Amethyst Gemstone Meaning, Facts, Legend, History, Myths - pretty-wild-jewellery

Amethyst Gemstone Meaning

The meaning and history of Amethyst
Amethyst is the birthstone of the month in February
Amethyst is the gemstone for the 6th anniversary of marriage
Amethyst birthstone silver stacking ring
Meaning of Amethyst
Amethyst is one of the most spiritual stones, promoting love of the divine, giving insights into its true nature, and encouraging selflessness and spiritual wisdom. It opens intuition and enhances psychic gifts. This is an excellent stone for meditation and can be placed on the third eye to stimulate it. Sleeping with Amethyst facilitates out of body experiences and brings intuitive dreams
Amethyst is an extremely powerful and protective stone, with a high spiritual vibration. It guards against psychic attack, transmuting the energy into love. A natural tranquilizer, Amethyst blocks stress and negative environment energies. Its serenity enhances higher states of consciousness and meditation. Amethyst has strong healing and cleansing powers, and enhances spiritual awareness. Traditionally, it was worn to prevent drunkenness and has a sobering effect on overindulgence and physical passions, supporting sobriety it overcomes addictions and blockages of all kinds. Used at a higher level, Amethyst opens to another reality.
Healing Amethyst boosts production of hormones and tunes the metabolism. It strengthens the cleansing and eliminating organs and the immune system, an excellent cleanser for the blood. Amethyst relives physical, emotional and psychological pain or stress. It eases headaches and releases tension. This stone reduces bruising, injuries and swellings, and treats hearing disorders. It heals disease of the lungs and respire tract, skin conditions, cellular disorders and disease of the digestive tract. Amethyst treats insomnia and brings a restful sleep.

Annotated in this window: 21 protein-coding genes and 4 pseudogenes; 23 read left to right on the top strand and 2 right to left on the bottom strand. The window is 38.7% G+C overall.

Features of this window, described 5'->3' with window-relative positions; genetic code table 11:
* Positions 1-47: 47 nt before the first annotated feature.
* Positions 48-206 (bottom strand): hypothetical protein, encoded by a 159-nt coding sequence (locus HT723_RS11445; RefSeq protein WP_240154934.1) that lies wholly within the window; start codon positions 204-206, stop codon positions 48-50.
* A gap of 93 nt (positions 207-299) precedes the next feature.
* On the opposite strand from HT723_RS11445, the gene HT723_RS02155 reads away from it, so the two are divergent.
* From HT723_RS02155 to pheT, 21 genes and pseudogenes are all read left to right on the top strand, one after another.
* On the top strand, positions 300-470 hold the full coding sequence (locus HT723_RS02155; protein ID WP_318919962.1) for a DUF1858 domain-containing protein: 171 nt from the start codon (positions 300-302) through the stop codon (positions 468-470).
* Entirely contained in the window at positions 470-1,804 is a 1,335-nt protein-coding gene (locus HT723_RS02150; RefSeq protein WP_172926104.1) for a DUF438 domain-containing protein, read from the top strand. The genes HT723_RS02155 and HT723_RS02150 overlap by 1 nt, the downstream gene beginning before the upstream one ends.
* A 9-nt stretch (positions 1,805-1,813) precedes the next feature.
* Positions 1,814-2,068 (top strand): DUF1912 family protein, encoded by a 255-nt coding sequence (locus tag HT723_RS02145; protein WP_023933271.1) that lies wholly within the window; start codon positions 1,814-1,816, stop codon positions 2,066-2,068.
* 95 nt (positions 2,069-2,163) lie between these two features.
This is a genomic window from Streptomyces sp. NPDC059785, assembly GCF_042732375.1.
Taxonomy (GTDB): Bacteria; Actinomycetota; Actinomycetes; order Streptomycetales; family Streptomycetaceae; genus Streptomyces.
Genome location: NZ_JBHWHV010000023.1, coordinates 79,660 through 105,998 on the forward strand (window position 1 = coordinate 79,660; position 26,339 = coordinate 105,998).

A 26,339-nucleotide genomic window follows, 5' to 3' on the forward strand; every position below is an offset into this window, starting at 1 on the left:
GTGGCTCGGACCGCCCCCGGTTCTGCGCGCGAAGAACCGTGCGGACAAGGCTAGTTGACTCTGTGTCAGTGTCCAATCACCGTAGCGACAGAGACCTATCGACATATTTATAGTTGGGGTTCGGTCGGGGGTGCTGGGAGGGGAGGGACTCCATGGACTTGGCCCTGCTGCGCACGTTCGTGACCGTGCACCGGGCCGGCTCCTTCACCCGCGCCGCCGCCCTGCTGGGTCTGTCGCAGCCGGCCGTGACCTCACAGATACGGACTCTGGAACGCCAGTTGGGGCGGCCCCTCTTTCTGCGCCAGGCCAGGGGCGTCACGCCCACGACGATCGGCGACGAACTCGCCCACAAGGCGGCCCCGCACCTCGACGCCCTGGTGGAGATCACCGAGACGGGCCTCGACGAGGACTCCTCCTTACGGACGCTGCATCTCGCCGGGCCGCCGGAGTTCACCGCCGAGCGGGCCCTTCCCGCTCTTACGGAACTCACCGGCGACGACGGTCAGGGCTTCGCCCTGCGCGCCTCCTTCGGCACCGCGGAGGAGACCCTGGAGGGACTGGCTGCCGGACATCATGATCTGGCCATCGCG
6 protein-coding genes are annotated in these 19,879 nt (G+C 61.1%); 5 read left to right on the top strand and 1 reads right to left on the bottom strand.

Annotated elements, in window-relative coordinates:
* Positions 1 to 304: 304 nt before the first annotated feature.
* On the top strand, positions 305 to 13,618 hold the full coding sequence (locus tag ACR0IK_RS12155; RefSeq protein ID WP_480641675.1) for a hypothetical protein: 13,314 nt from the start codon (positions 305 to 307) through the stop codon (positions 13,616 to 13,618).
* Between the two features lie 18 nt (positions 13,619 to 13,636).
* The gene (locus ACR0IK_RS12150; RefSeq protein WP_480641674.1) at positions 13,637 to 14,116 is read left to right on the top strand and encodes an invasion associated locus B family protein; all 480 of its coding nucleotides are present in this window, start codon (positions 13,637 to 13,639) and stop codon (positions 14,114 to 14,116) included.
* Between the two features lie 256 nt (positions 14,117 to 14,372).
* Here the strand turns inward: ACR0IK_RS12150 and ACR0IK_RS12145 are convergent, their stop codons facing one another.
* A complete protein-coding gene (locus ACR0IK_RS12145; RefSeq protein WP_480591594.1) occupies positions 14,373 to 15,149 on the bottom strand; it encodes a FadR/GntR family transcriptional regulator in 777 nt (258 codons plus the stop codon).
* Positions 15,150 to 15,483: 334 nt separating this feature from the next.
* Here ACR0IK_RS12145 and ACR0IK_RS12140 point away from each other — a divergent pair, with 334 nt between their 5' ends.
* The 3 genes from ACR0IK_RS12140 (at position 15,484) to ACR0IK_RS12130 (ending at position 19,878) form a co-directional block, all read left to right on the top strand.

Mentally Amethyst help you feel less scattered, more focused and in control of your facilities. It enhances the assimilation of new ideas and connects cause with effect. It turns thoughts away from the mundane into tranquility and deeper understanding.
This stone facilitates the decision making process, bringing in common sense and spiritual insights, and putting decisions and insights into practice. Mentally, it calms and synthesizes and aids the transmission of neutral signals through the brain. It is helpful where insomnia is caused by an overactive mind and protects against recurrent nightmares. Amethyst enhances memory and improves motivation, making you more able to set realistic goals. It can help you remember and understand your dreams.
Amethyst balances out your highs and lows, promoting emotional centering. It dispels anger, rage, fear, and anxiety. Alleviating sadness and grief, it supports coming to terms with loss.
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Greek mythology
According to Greek mythology, Amethyst was a young virgin who became the object of wrath of the Greek God Dionysus after he became intoxicated with red wine. When Amethyst cried out to Goddess Diana for help, she immediately turned the girl into a white, shimmering stone (quartz). When Dionysus realized what had happened and felt remorse for his actions, his tears dripped into his goblet of red wine. The goblet overturned, and the red wine spilled all over the white rock, saturating it until it became the purple quartz that is now known as Amethyst.
The name amethyst derives from the ancient Greek word amethustos, meaning sober. It was said that an amethyst could prevent the bearer from becoming excessively drunk and also sobers a serious mind. It was believed that if a person drank from a cup or goblet made entirely of amethyst, he or she would not get drunk at all. In Greek mythology, amethyst was rock crystal dyed purple by the tears of Dionysus, the god of wine and revelry.